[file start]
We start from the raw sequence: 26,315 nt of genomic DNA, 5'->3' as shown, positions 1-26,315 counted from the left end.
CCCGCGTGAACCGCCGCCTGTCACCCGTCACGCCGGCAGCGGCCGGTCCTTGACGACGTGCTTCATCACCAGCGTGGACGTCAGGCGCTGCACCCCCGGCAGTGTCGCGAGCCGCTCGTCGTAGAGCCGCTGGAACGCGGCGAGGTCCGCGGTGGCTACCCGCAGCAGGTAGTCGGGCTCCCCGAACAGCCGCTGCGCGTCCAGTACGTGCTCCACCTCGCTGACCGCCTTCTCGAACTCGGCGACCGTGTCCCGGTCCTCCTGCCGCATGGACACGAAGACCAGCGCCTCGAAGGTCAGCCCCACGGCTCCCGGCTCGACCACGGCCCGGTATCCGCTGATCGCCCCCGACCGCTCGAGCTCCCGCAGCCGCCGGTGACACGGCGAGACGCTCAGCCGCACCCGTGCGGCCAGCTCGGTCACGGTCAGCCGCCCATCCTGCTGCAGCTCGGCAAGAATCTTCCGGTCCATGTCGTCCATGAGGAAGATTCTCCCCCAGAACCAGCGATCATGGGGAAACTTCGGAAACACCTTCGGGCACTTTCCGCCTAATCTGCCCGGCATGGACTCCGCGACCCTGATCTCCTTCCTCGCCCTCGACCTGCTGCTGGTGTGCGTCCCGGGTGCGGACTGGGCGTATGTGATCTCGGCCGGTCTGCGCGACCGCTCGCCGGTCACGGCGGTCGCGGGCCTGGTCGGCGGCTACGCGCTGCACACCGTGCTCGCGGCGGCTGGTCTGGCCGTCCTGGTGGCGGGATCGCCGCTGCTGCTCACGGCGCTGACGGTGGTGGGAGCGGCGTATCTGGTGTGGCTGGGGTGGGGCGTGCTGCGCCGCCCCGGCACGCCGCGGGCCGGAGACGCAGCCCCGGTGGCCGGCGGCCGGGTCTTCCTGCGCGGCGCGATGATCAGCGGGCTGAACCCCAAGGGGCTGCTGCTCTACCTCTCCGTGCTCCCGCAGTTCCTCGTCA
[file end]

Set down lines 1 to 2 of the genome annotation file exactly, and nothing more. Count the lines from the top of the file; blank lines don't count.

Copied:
We start from the raw sequence: 26,315 nt of genomic DNA, 5'->3' as shown, positions 1-26,315 counted from the left end.
CCCGCGTGAACCGCCGCCTGTCACCCGTCACGCCGGCAGCGGCCGGTCCTTGACGACGTGCTTCATCACCAGCGTGGACGTCAGGCGCTGCACCCCCGGCAGTGTCGCGAGCCGCTCGTCGTAGAGCCGCTGGAACGCGGCGAGGTCCGCGGTGGCTACCCGCAGCAGGTAGTCGGGCTCCCCGAACAGCCGCTGCGCGTCCAGTACGTGCTCCACCTCGCTGACCGCCTTCTCGAACTCGGCGACCGTGTCCCGGTCCTCCTGCCGCATGGACACGAAGACCAGCGCCTCGAAGGTCAGCCCCACGGCTCCCGGCTCGACCACGGCCCGGTATCCGCTGATCGCCCCCGACCGCTCGAGCTCCCGCAGCCGCCGGTGACACGGCGAGACGCTCAGCCGCACCCGTGCGGCCAGCTCGGTCACGGTCAGCCGCCCATCCTGCTGCAGCTCGGCAAGAATCTTCCGGTCCATGTCGTCCATGAGGAAGATTCTCCCCCAGAACCAGCGATCATGGGGAAACTTCGGAAACACCTTCGGGCACTTTCCGCCTAATCTGCCCGGCATGGACTCCGCGACCCTGATCTCCTTCCTCGCCCTCGACCTGCTGCTGGTGTGCGTCCCGGGTGCGGACTGGGCGTATGTGATCTCGGCCGGTCTGCGCGACCGCTCGCCGGTCACGGCGGTCGCGGGCCTGGTCGGCGGCTACGCGCTGCACACCGTGCTCGCGGCGGCTGGTCTGGCCGTCCTGGTGGCGGGATCGCCGCTGCTGCTCACGGCGCTGACGGTGGTGGGAGCGGCGTATCTGGTGTGGCTGGGGTGGGGCGTGCTGCGCCGCCCCGGCACGCCGCGGGCCGGAGACGCAGCCCCGGTGGCCGGCGGCCGGGTCTTCCTGCGCGGCGCGATGATCAGCGGGCTGAACCCCAAGGGGCTGCTGCTCTACCTCTCCGTGCTCCCGCAGTTCCTCGTCA